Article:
Does he take it seriously? “Oh, you don’t worry about those kinds of things do you?”
He takes me out to the grounds. We pass the inner hall with its cantilever staircase and family portraits. He shows me the third Marquis, who originated the phrase “painting the town red” while on a bender in Melton Mowbray in 1837 (he literally painted the town red). “He was fairly wild,” says Lord Waterford with understatement.
We go to the impressive outer hall which is part of the original 12th-century keep. There, beneath very old plasterwork, is an incredible collection of old, posh junk. It’s worth itemising: a grandfather clock, a megaphone, a Victorian pushchair with wooden horses that move up and down, a very large key, a pile of firewood, a hand-drawn family tree (I point this out and he peers at it as though for the first time), a top hat belonging to the third Marquis, a stuffed fox in a glass case killed by the third Marquis (“[it] gave him a good hunt”), antlers on the walls, three elephant feet and an elephant’s trunk filled with umbrellas, golf clubs and walking sticks, some stuffed lions (“The sixth Marquis liked killing animals in Africa”), a cardboard box full of animal skulls (“Those are more recent”) and a table covered with hats. He punches an ancient polo hat gently, making a dent. “It must have been useless,” he says disapprovingly.
Above this there’s a huge painting of an 18th century family. There are 11 people in the painting including the first Marquis, who hired James Wyatt to develop the house and gardens, and his brother John Beresford, the former revenue commissioner who brought James Gandon to design the Four Courts. At the centre is their mother, Catherine, Countess of Tyrone, the only female to inherit Curraghmore (the Beresfords married in at this stage) and the woman responsible for building the Shell House, a seashell-covered folly in the grounds.
We walk out to the Shell House. There’s a smell of burning wood and there seem to be pheasants everywhere. We pass wrought-iron statues of hunting dogs, wolves and boars bought at the Paris Exhibition. “In three weeks this whole area will be blue [with bluebells],” he says. “It’s beautiful. Like a sea.” In a few weeks, he says, the whole garden will be “ablaze with colour”.
In the Shell House shells line the wall and little stalactites of shell fall from the ceiling. In the centre stands a statue of Catherine and there’s an old stone crest at the door. “It’s not our crest. I don’t know what it is.”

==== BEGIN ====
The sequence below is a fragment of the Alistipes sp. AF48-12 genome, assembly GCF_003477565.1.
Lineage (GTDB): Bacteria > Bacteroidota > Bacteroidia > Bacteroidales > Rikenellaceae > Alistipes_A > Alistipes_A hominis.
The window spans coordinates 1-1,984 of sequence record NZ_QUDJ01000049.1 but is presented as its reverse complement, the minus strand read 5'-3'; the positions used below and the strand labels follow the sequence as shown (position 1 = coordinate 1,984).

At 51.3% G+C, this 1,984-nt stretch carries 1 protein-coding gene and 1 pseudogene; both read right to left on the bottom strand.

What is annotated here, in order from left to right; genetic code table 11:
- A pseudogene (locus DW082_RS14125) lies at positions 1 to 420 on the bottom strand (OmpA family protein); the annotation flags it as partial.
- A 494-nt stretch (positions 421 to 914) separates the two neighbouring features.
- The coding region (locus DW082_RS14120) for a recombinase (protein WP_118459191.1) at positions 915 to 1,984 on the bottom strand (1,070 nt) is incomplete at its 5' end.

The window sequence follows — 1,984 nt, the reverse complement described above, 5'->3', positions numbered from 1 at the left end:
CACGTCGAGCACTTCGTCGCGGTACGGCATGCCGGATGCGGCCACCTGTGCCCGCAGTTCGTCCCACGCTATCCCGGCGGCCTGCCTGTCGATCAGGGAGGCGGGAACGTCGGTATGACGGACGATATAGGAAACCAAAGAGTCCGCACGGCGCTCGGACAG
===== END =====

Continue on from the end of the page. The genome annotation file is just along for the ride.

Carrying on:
Their own crest features the St Hubert’s Stag. The family motto is “Nil Nise Cruce”, but Lord Waterford can’t remember what it means (it means “nothing but the cross” – I looked it up). We walk around the Wyatt-designed lake and see the 13th-century bridge built in anticipation of a visit from King John (he never came). In one place in the landscaped garden, the stone of the balustrade is broken by an encroaching Horse Chestnut tree. “Wyatt wouldn’t be impressed,” chuckles Lord Waterford.
Few people live on the estate now. “People prefer to live in a village next door to Centra,” he says. “I wouldn’t. I’d prefer to live in the middle of nowhere with nobody annoying me.”
He loves it here, he says. “There’s a tranquillity and quietness here you don’t get in the English countryside.”
He loves to ride across his land. Does growing up here make him feel apart from other people? “I think with my generation it changed a lot then,” he says. “There’s always a class divide but I don’t feel that, to be honest with you. I’d be happy talking to anybody.”
He says that the Beresfords were never absentee landlords. The wall around the whole estate was called “the penny wall”. “People were paid a penny a day and their food,” he says. “I don’t think the Famine was quite as bad in this area as in others, but they were quite well looked after, I think. Or as much as they could have been.”
Did he always know he was going to inherit? “I was always going to be Lord Waterford but whether I was going to inherit Curraghmore was another thing . . . My father didn’t make it clear until three or four years ago . . . [but] It would be unusual for the eldest son to be disinherited unless he did something dreadful.”
And he didn’t do anything dreadful? “No. No. Luckily, I’m an angel,” he says and laughs.
So your life was set? “It was in a certain way.”
There’s a photograph from early in the last century in which 19 servants are standing on the terrace of Curraghmore. Does he remember that world?
“Possibly the end of it,” he says. “The house is very low-key now. Money ran out or labour got more expensive.”
The house looks massive. How many rooms are there?
“I have no idea,” he says. Later I ask again. He thinks. “There are eight or nine or 10 bedrooms.”
Do many people still live like this? He says he knows a few.
Before I leave I retrieve my phone and watch Lord Waterford closing the big wooden shutters in the drawing-rooms as a clock chimes and a teckel called Hector gets under our feet. The closing shutters plunge the rooms into complete darkness. His main challenge, says Lord Waterford, is keeping a roof on the place. Keeping Curraghmore is expensive and he wants to be able to hand it to his son.
“We’ve lived here for the past 800 years, it would be a pity if we didn’t.” He pauses before adding politely: “From our point of view.”
The Curraghmore Bluebell Festival takes place on May 3rd from 11am